Beware of Geese Bearing Gold
The NYT Mag. had a tricky dilemma yesterday: how to devote an issue to rising inequality without spooking the advertisers who hock multi-million-dollar vacation condos with space for “mega-yachts.” An old bromide came to the rescue: don’t kill the goose that lays the golden egg. Echoing Arthur Okun, Roger Lowenstein warns us of a tragic choice: “how can you promote equality without killing off the genie of American prosperity?” He reminds us that the most egalitarian time in American history was that quagmire of stagflation, the seventies:
Remember that while the decade may have been a high-water mark for American egalitarianism, the country was also in its worst economic funk since the Great Depression. Unemployment and inflation were raging, growth was tepid and the stock market was depressed. An economist named Alan Greenspan termed it “the Great Malaise.”
Lowenstein argues that the “cures” for the seventies (deregulation, free trade, and financial speculation) all accelerate inequality. And if we try to look a bit more like a European social democracy, watch out: “the price for being Belgian is steep: [its] median disposable income — what people have left to spend after they pay taxes and collect welfare-type payments — is only 72 percent as high as ours.” But don’t worry–we can educate ourselves out of the gap, since “college grads make more than 40 percent more than high-school grads[, and] those with postgraduate degrees earn twice as much.”
The NYT editorial page, under a bit less pressure to sell ultraluxe adspace, has a more sober view:
New college graduates . . . have been told repeatedly that a college degree is an open sesame to the global economy. But that’s not necessarily so, according to new research by two economists at the Massachusetts Institute of Technology, Frank Levy and Peter Temin. . . . [A] college degree does not ensure a bigger share of the economic pie for many graduates. . . . [Rather,] an outsized share of productivity growth, which expands the nation’s total income, is going to Americans at the top of the income scale. In 2005, the latest year with available data, the top 1 percent of Americans — whose average annual income was $1.1 million — took in 21.8 percent of the nation’s income, their largest share since 1929.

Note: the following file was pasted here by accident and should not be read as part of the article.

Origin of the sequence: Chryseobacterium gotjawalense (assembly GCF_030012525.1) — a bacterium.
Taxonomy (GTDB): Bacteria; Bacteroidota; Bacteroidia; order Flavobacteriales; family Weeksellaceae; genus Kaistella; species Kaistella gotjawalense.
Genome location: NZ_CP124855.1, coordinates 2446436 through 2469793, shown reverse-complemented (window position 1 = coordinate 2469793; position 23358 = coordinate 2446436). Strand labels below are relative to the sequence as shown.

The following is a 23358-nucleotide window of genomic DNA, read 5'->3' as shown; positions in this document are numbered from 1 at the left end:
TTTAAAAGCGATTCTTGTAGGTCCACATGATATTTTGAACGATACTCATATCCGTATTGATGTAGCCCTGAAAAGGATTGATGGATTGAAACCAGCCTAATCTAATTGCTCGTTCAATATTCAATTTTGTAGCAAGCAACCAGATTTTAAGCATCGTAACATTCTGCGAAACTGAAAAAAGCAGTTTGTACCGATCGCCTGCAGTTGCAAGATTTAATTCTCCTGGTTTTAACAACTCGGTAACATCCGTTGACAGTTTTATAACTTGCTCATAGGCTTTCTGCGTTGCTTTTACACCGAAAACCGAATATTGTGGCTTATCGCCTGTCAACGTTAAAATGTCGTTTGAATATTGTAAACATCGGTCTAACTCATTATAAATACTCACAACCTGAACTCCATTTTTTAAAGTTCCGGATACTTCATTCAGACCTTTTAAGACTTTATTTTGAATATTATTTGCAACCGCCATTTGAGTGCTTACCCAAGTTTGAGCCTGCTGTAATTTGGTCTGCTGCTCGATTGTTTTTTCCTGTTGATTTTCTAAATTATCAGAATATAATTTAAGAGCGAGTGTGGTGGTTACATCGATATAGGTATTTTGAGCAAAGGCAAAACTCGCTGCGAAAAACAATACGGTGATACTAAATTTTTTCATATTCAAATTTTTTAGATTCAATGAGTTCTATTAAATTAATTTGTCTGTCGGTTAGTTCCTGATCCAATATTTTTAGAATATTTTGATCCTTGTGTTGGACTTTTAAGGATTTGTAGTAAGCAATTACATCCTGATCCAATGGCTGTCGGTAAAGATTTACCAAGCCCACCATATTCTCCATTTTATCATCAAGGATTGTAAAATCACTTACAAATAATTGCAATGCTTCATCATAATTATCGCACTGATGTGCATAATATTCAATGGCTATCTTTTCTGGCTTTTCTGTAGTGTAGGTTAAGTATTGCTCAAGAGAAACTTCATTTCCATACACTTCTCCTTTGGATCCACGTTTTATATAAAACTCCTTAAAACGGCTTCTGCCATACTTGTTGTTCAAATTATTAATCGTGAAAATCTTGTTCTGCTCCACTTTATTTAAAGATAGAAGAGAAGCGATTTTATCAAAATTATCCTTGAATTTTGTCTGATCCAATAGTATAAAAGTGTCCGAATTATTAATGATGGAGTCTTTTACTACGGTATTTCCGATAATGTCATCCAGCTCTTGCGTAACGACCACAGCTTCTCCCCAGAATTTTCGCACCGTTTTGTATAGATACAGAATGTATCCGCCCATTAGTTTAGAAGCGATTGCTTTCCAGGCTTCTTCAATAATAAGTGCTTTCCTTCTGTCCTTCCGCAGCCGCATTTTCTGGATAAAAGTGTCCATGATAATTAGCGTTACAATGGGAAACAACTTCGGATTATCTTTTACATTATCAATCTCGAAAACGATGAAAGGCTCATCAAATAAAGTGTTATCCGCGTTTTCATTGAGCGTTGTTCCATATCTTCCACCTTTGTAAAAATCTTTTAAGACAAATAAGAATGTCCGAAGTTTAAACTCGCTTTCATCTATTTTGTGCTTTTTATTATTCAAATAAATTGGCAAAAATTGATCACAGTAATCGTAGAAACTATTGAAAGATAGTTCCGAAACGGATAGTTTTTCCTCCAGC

That’s income, not wealth–and the latter measure is far more skewed. Moreover, asset inequality has grown since the housing boom put a chasm between families who bought last century and those who have to face the market now.
I’ve got a few more bones to pick with Lowenstein beneath the fold. . . .
First of all, why blame stagflation in the seventies on equality-promoting policies? Where’s the blame for the “guns” in the “guns and butter” spending spree that laid the foundation for fiscal malaise? Moreover, what is the causal nexus between Belgian egalitarianism and lower disposable income there? I can think of few potential confounding variables off the top of my head: less natural resources, less hours worked overall, a “greener” culture more attuned to “being” rather than than “having.” Why not look at broader measures of well-being than income or GDP (such as net economic welfare)?
Lowenstein also sounds a leitmotif of bien-pensant inequality commentators: it’s absolute, not relative deprivation that matters: “It’s not the rich people pulling away at the top who are the problem; it’s that so many have been stuck for so long at the bottom and in the middle.” That would be a fine analysis if our political system were hermetically sealed off from our economic system. But as Spencer Overton has tirelessly documented, the commodification of political power is de rigeur in today’s America. Consider the campaign against the death tax: funded by a handful of families , it would “save these super wealthy families about $71.6 billion dollars, and cost the federal government $1 trillion over ten years.” There goes a lot of funding for the job training Lowenstein is so crazy about. He might also consult David Cay Johnston’s Perfectly Legal for dozens of such schemes pulled off on the administrative, rather than legislative, level.
In an article in the same issue, Matt Bai suggests that John Edwards’s populist leanings were tempered by a lucrative stint at a hedge fund. It’s not hard to apply the same theory to the Times itself; Ike Behar and Prada ad money make well make one ill-disposed toward “predistribution Democrats,” as Bai terms Robert Reich. It may well be impossible to develop a national platform–be it in politics or journalism–without being reconciled to (and funded by) accelerating inequality.
Photo Credit: Flickr, RandomChu.